Post date: 
Friday, 13 March 2015

Using audio description at the theatre provides key information about a play that blind or partially sighted audience members may otherwise miss. Toby Davy, Deputy Director of VocalEyes, discusses audio description and addresses the frequently asked questions around the concept.

What is audio description in the theatre?

Audio description in a theatre is a live verbal commentary providing information on the visual elements of a production as it unfolds. It describes action that is essential to an understanding of the play's story, as well as other visual information such as the style and design of a production, facial expressions and visual jokes that a blind or partially sighted member of the audience might otherwise miss. The description is delivered in between the dialogue of a performance and is picked up by the audience member wearing a special lightweight headset that is easy to use.

How do you book a ticket for an audio described performance? 

To book your tickets for an audio described performance, you book through the theatre’s box office and in some cases the theatre may have a dedicated access line. 

Do you pay more for an AD performance? 

There is no extra cost for booking for an audio described performance for blind and partially sighted people. In most cases, theatres will offer concessionary ticket prices for disabled people, which in some cases may be half price or a third of the ticket price and in many cases the same rate is available for a sighted companion.

What are the introductory notes?

The introductory notes are available on an audio CD that is normally sent out about a week before the audio described performance and in many cases the notes are also available online as an audio MP3 file or a text document from the theatre’s website. The notes provide blind and partially sighted people with background information about the production and access information about the theatre. The introductory information gives details about the play, the set, characters and their costumes, and cast and credits. The access information gives details about how to get to the theatre, how to find the box office, where to pick up large print and Braille cast lists, where to pick up your headsets, directions of how to find the bar, toilets, getting into the auditorium, theatre guide dog policy and so on. 

What is a touch tour? 

A touch tour is a guided described tour of the stage, set and physical elements of the play, which normally happens about an hour before the audio described performance. The tour provides blind and partially sighted people with the opportunity to get onto the stage, explore the set with the describers and members of theatre staff, to handle some of the props, and to be able to touch parts of the set and have the set and stage described to them. Often during a touch tour, some of the members of the cast come out in character and costume and talk to the blind and partially sighted people.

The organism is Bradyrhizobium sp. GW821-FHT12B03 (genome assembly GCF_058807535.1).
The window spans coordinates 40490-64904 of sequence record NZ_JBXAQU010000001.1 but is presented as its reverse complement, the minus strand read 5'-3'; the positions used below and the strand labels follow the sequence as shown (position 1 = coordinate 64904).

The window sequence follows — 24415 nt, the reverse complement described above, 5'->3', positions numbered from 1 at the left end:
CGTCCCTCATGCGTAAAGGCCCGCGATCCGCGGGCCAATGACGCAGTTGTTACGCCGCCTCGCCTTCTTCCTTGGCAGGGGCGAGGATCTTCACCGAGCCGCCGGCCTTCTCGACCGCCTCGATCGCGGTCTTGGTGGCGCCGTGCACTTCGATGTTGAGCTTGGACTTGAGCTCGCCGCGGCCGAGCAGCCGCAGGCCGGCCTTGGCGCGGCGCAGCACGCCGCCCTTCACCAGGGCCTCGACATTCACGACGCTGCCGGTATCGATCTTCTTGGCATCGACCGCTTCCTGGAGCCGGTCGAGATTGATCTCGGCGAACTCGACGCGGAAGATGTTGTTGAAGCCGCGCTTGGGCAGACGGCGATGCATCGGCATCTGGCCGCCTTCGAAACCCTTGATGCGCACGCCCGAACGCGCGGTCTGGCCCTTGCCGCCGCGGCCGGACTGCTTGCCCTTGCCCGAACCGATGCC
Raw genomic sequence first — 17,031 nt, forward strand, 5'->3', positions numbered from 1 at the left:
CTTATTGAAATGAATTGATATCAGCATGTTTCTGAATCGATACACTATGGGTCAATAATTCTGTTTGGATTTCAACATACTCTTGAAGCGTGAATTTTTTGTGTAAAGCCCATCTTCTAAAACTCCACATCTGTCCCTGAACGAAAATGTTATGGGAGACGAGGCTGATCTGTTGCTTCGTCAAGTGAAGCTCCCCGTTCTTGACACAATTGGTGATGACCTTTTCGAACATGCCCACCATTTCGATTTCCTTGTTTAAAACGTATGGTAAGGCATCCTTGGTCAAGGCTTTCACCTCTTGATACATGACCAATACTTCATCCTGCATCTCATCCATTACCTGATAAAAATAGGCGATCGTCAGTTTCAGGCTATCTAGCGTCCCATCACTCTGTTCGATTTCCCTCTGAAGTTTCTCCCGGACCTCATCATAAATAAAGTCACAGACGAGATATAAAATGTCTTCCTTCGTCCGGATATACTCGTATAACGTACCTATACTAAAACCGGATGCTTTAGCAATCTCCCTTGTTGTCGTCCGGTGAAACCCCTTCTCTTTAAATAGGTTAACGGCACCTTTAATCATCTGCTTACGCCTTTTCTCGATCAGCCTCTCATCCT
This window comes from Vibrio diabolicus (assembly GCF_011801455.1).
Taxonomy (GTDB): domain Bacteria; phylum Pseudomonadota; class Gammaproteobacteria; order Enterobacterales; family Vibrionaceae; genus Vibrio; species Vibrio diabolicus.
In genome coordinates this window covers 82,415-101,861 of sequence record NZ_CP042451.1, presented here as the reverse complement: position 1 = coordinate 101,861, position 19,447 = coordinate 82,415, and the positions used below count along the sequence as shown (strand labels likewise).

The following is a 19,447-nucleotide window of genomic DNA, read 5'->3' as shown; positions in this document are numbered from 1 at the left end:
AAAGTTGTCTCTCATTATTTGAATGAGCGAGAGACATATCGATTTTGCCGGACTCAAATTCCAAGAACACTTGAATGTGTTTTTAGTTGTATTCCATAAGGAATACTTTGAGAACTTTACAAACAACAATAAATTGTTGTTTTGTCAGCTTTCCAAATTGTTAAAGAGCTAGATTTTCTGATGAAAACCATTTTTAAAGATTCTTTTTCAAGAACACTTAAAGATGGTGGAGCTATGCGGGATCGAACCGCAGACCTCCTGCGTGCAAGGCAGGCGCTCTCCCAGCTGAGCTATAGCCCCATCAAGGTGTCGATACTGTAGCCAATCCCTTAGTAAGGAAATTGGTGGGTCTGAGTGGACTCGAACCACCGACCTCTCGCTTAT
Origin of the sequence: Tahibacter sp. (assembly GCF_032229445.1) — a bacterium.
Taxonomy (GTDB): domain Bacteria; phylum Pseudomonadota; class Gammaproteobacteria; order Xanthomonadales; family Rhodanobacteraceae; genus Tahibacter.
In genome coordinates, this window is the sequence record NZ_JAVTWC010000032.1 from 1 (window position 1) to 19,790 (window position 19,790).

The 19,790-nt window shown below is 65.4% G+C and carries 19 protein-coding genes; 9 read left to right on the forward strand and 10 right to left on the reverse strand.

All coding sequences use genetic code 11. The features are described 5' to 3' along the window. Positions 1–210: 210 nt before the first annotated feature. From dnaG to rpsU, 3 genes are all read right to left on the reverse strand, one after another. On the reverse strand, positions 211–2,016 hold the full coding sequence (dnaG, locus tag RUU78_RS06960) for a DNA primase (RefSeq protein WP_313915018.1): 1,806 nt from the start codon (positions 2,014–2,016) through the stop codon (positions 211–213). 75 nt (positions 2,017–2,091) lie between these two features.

Can I take a guide dog with me to a performance? 

Yes, but you'll need to make the box office aware when you book your ticket that you will be attending the performance with your guide dog. Your dog can normally be taken into the auditorium with you during the performance or be cared for by a member of theatre staff. 

How can you get a theatre or venue to include AD? 

Unless the theatre is aware that there is an enthusiastic audience for audio description, some theatres are sometimes reluctant to schedule an audio described performance. Contacting your local theatre directly will help them to realise that there is a potential audience, and enlisting the support of your local group or Talking Newspaper will raise awareness about the service. Many theatres benefit from the guidance of focus groups and you may think about offering your advice as a service user.

Where do I find out more about AD events across the country?

Most theatres will have details about their audio described performances on their websites and in their general brochures, but sadly in some cases it is difficult to find the information as it is not always that visible. Some theatres will provide and send out an access brochure or list in accessible formats listing their audio described and other access performances. So it is worth contacting your local theatre to find out what they offer in an accessible format for blind and partially sighted people.
You can always visit our VocalEyes website to find listings of all our audio described performances and to sign up to our email newsletter. We also offer a large print, audio CD and Braille newsletter that goes out three times a year. However, the website and email newsletters will provide the most up-to-date information.

Further information

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